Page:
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Bait Review June

I used to live in Seaview when growing up in the early eighties, not far from Maitland just outside Port Elizabeth, which was one of the best places to find sand mussels back then.

I would walk along the stretch of surf, pushing down hard on the sand with my feet, which would get the mussels to release the water trapped in their shells. As this happened, it would form two small holes in the sand to show exactly where
to find them. The other method would be to pull a knife through the sand until you cut into a shell with the knife blade and then you could start digging. Or you could stand in the surf and, as the water rushed back, you could feel them under your feet as the sand washed away below them.

You will normally find a patch and, once you have, it is not difficult to collect your bag limit of 50 sand mussels, all no smaller than 35mm in diameter around the widest part of the shell.

We used to get an orange ring in the tackle stores back then to check the sizes of the various shellfish, but I haven’t seen one around for years now. I found that if the mussels had a brown algae beard marking around the shell (like the ones in the pictures), they would be big enough to keep. It’s a good way to tell if you don’t have a ring to make sure of the size.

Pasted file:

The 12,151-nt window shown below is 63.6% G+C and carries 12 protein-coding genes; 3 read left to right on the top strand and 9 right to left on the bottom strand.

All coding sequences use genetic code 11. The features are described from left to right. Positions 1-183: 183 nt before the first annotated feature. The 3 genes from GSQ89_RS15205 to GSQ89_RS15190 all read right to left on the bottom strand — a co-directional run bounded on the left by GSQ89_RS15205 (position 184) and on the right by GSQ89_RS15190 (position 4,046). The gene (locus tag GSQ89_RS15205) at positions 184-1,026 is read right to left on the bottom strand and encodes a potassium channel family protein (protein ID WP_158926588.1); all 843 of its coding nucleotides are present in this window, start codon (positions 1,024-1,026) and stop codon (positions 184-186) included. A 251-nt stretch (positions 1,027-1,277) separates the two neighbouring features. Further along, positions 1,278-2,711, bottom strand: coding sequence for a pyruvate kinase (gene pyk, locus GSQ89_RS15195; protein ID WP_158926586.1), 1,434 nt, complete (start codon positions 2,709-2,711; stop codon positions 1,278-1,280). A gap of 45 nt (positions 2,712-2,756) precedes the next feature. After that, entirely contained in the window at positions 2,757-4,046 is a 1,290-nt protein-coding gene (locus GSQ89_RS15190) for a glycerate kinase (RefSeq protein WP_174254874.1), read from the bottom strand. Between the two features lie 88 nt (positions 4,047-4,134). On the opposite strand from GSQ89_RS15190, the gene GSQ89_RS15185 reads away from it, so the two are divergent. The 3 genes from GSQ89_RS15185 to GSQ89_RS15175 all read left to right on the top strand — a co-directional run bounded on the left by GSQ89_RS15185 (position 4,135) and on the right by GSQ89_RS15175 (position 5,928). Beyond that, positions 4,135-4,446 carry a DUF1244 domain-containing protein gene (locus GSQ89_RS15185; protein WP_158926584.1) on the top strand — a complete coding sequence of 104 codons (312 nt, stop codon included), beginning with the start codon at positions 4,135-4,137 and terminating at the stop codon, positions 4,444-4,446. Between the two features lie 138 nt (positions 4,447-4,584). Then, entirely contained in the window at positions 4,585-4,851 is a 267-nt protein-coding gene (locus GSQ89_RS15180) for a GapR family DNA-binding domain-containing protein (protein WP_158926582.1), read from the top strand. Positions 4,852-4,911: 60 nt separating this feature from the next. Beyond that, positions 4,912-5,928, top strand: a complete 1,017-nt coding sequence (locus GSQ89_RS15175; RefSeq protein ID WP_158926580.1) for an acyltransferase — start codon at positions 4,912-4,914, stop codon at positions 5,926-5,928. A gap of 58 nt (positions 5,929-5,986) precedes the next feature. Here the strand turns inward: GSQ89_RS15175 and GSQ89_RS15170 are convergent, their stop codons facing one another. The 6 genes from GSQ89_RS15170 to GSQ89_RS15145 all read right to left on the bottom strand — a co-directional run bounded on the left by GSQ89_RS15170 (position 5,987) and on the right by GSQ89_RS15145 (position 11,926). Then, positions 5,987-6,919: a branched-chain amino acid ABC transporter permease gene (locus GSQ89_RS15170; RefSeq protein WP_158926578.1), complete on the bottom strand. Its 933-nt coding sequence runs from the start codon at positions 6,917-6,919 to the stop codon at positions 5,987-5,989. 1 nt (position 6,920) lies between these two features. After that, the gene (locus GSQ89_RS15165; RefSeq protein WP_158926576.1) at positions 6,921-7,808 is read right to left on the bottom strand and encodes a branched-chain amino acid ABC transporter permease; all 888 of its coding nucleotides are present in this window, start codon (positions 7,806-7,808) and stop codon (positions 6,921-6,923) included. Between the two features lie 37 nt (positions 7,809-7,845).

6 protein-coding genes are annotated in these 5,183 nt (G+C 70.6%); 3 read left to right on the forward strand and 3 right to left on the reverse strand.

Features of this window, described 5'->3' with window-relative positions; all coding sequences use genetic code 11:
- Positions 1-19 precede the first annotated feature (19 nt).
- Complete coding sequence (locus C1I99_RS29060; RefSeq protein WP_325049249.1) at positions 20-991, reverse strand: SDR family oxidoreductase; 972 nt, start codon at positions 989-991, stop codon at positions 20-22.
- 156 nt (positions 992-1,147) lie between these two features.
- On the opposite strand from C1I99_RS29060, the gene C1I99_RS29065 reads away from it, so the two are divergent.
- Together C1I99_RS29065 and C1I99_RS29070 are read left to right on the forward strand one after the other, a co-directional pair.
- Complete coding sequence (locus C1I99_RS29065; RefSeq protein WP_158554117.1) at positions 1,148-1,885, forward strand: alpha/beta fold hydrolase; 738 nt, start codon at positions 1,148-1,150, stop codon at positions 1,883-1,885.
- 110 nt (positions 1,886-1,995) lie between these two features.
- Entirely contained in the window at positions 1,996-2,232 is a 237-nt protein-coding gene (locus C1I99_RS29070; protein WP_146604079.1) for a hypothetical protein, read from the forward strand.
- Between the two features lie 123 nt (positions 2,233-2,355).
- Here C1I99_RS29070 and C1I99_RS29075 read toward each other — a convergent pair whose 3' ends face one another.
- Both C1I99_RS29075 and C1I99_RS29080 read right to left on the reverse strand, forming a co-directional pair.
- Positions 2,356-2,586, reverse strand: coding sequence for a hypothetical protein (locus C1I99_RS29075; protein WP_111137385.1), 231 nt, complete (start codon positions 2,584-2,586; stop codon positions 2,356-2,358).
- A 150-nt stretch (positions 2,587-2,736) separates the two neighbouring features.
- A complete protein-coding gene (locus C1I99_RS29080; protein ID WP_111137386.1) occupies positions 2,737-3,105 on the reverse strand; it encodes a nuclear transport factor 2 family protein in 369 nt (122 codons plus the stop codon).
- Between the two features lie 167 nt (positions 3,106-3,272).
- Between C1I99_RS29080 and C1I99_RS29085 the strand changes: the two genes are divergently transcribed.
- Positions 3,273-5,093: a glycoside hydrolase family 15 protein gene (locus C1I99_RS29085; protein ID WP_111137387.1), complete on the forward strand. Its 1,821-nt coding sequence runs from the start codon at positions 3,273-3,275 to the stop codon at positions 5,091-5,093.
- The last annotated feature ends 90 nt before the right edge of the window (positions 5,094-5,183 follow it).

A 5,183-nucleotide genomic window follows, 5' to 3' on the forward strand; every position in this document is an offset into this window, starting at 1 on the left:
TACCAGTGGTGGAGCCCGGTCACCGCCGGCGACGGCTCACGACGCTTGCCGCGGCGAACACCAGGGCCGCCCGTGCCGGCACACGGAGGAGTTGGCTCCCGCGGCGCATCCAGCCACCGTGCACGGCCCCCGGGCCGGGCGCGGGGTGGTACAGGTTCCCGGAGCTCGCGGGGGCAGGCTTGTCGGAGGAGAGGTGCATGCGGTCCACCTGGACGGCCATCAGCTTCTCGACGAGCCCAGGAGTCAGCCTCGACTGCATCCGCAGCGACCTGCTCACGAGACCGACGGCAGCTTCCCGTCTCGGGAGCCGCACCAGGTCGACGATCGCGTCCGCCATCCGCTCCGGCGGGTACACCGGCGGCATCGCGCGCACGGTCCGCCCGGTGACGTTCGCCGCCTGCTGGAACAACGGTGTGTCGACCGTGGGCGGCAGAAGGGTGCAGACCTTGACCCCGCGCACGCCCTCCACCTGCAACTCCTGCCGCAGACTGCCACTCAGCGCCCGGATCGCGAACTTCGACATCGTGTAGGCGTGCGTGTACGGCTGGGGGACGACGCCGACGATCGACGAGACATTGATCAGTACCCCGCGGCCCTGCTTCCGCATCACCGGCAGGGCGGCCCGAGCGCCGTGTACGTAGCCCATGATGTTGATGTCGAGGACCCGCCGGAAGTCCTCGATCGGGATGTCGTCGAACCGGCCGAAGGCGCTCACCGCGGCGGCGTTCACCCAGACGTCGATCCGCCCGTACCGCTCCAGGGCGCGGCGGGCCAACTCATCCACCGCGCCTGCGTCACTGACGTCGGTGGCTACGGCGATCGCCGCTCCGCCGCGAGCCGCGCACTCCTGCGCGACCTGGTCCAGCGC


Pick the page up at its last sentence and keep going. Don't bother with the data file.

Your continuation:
You can now buy frozen sand mussels, distributed by Quality Baits based in East London, at most tackle stores. I have been using aniseed as an additive for many years now, as it works well for most species of fish, especially bronze bream, kob and steenbras.

There are a few bait types in the sea that have a very slight aniseed scent, such as mussel worms, bloodworms and the long tentacles on a squid; this is why the fish are so attracted to it. I have also found banana essence works especially well for bronze bream. Unfortunately, the use of additives is prohibited in some competitive angling competitions, just because it works so well. I find by adding it into a Ghost Cocoon, it is absorbed into the cotton – which saves you having to add it onto your bait each time.

But in most cases, I add it to my bait as well as in the Cocoon holder before fishing. I reserve latex cotton for the leagues to avoid any suspicion of being suspected of using aniseed during a league competition. The use of additives is, however, allowed in the RASSPL Pro leagues and often makes the difference when fishing – especially for kob and bronze bream.

Step 1

I use Super Cast aniseed but most types will work. Add a little into the cotton holder, let it absorb into the cotton and drain the excess back into the bottle. You can see the brown beard around these mussels showing they are size enough to keep.

Step 2

Start by removing the filter tubes from the tongue of the mussel; these are what the fish feed on most of the time as it’s the part that sticks out of the sand when the mussels filter feed. It also contains the guts of the mussel where most of the smell is situated; this is what attracts the fish onto the bait. 

Step 3

Thread the mussel tubes onto the hook, leaving the tubes free when cottoning on the bait – this will allow the bait to look more natural in the water and encourage a quicker bite. 

Step 4

Once you have cottoned on the bait, pour a few drops of aniseed onto the finished bait from the cap of the bottle to add a little extra smell. You can also tie a few sand prawns on with the mussel, as this is a fantastic combination for most fish.